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Post Info TOPIC: S. Korea to upgrade professors from Laos
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S. Korea to upgrade professors from Laos
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The government and a local university are seeking to run a program which enables university professors without doctorates in developing countries to get educated here though scholarships and garner doctorates.

The program, the first of its kind in Korea, is sought as part of efforts to increase the country's contribution to the international community.

The Ministry of Education, Science and Technology has recently tasked Yonsei University with checking the overall educational environment of the college of science at National University of Laos.

A four-member due-diligence team, led by Kim Yong-chul, vice dean of the college of science at Yonsei, will be sent later this month to the university in Vientiane, officials said.

It will mainly evaluate the college's facilities, equipment, curricula and teaching staff. It will submit a report documenting its evaluation results to the ministry, which will figure out how to help enhance education at the college.

NUL professors to be chosen under the program will receive scholarships from the Korean government, which are expected to cover the cost of living and tuition fees for up to four years.

"It is important for our nation to play a role in helping less developed countries and engaging in international cooperative efforts, so as to join the ranks of the world's advanced countries," Kim Hae-kyung, dean of the college of science at Yonsei University, told The Korea Herald.

"International cooperation is one of the big issues at local universities. In tandem with the government, Yonsei will see how it can do its part to help the universities."

Yonsei's science college previously educated some professors from Mongolian University of Science and Technology as part of efforts to increase exchanges with foreign universities.

The government has run the "Global Korea Scholarship" program, which is designed to help enhance Korea's image and form a global network of people with a connection to the country. Since its inception in 1967, some 2,480 students from more than 110 countries have been invited to Korea under the program.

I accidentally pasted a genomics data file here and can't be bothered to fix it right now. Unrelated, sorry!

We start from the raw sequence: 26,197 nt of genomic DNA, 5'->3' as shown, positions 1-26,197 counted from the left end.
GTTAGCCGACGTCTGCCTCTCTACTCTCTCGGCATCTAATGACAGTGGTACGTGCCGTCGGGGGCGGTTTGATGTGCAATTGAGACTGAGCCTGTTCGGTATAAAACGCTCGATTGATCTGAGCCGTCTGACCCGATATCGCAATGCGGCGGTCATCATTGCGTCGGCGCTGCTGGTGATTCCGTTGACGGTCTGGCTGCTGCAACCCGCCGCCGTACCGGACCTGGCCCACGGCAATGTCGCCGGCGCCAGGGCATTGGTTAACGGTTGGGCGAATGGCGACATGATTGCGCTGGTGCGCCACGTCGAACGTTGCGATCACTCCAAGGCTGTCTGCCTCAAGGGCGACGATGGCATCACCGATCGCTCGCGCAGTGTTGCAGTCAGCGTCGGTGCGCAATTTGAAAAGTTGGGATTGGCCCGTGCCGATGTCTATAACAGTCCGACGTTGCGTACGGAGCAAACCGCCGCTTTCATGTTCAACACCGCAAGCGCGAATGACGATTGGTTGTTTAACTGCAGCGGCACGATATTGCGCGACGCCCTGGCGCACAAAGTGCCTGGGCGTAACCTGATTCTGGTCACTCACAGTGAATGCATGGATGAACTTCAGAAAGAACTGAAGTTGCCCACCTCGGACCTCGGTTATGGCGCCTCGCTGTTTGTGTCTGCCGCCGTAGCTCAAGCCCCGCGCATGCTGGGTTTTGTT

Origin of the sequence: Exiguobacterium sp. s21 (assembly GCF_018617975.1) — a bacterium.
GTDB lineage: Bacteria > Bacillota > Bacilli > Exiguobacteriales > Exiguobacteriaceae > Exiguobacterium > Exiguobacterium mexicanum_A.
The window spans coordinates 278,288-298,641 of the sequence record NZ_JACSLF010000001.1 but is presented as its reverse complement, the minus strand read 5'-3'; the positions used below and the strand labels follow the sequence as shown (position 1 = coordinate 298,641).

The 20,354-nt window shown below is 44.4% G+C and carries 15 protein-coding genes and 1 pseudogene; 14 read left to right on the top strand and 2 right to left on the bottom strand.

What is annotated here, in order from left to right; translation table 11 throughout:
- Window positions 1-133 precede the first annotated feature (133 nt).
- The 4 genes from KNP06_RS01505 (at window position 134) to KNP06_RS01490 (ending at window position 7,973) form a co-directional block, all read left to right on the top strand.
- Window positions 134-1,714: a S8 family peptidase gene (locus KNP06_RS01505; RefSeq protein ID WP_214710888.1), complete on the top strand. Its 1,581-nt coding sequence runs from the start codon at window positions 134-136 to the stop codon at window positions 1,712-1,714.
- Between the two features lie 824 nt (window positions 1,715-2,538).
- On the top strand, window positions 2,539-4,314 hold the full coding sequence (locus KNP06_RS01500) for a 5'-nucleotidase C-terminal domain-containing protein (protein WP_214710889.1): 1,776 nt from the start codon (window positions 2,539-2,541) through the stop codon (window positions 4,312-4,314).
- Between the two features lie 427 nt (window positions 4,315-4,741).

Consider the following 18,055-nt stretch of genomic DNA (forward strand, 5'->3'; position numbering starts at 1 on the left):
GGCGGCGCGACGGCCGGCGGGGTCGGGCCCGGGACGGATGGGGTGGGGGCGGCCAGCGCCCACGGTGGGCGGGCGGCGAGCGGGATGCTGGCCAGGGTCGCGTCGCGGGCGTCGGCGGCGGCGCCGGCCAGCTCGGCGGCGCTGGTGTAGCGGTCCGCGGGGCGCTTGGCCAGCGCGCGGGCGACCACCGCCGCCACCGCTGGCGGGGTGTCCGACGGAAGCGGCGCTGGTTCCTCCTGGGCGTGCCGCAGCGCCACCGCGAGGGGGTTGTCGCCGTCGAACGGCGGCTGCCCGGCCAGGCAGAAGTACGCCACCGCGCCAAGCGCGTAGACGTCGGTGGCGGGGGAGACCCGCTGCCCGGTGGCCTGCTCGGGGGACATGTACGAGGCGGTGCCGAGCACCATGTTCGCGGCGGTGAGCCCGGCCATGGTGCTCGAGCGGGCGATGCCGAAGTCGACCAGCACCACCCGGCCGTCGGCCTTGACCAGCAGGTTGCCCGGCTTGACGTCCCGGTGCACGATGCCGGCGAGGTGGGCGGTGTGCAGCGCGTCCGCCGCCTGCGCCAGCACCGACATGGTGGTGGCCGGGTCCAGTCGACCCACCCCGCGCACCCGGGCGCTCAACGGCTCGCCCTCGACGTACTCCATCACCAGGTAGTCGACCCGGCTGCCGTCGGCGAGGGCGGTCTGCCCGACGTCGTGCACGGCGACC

"In line with government efforts to enhance the national prestige through contribution to the international society, we are exploring ways to share our knowledge and know-how (with underdeveloped nations). If this program succeeds, we will seek to develop various aid programs with other local universities," a ministry official said.

(sshluck@heraldm.com)

 

 

 

By Song Sang-ho



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Anonymous

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Anonymous wrote:

The government and a local university are seeking to run a program which enables university professors without doctorates in developing countries to get educated here though scholarships and garner doctorates.

The program, the first of its kind in Korea, is sought as part of efforts to increase the country's contribution to the international community.

The Ministry of Education, Science and Technology has recently tasked Yonsei University with checking the overall educational environment of the college of science at National University of Laos.

A four-member due-diligence team, led by Kim Yong-chul, vice dean of the college of science at Yonsei, will be sent later this month to the university in Vientiane, officials said.

 

It will mainly evaluate the college's facilities, equipment, curricula and teaching staff. It will submit a report documenting its evaluation results to the ministry, which will figure out how to help enhance education at the college.

NUL professors to be chosen under the program will receive scholarships from the Korean government, which are expected to cover the cost of living and tuition fees for up to four years.

"It is important for our nation to play a role in helping less developed countries and engaging in international cooperative efforts, so as to join the ranks of the world's advanced countries," Kim Hae-kyung, dean of the college of science at Yonsei University, told The Korea Herald.

"International cooperation is one of the big issues at local universities. In tandem with the government, Yonsei will see how it can do its part to help the universities."

Yonsei Science college previously educated some professors from Mongolian University of Science and Technology as part of efforts to increase exchanges with foreign universities.

The government has run the "Global Korea Scholarship" program, which is designed to help enhance Korea's image and form a global network of people with a connection to the country. Since its inception in 1967, some 2,480 students from more than 110 countries have been invited to Korea under the program.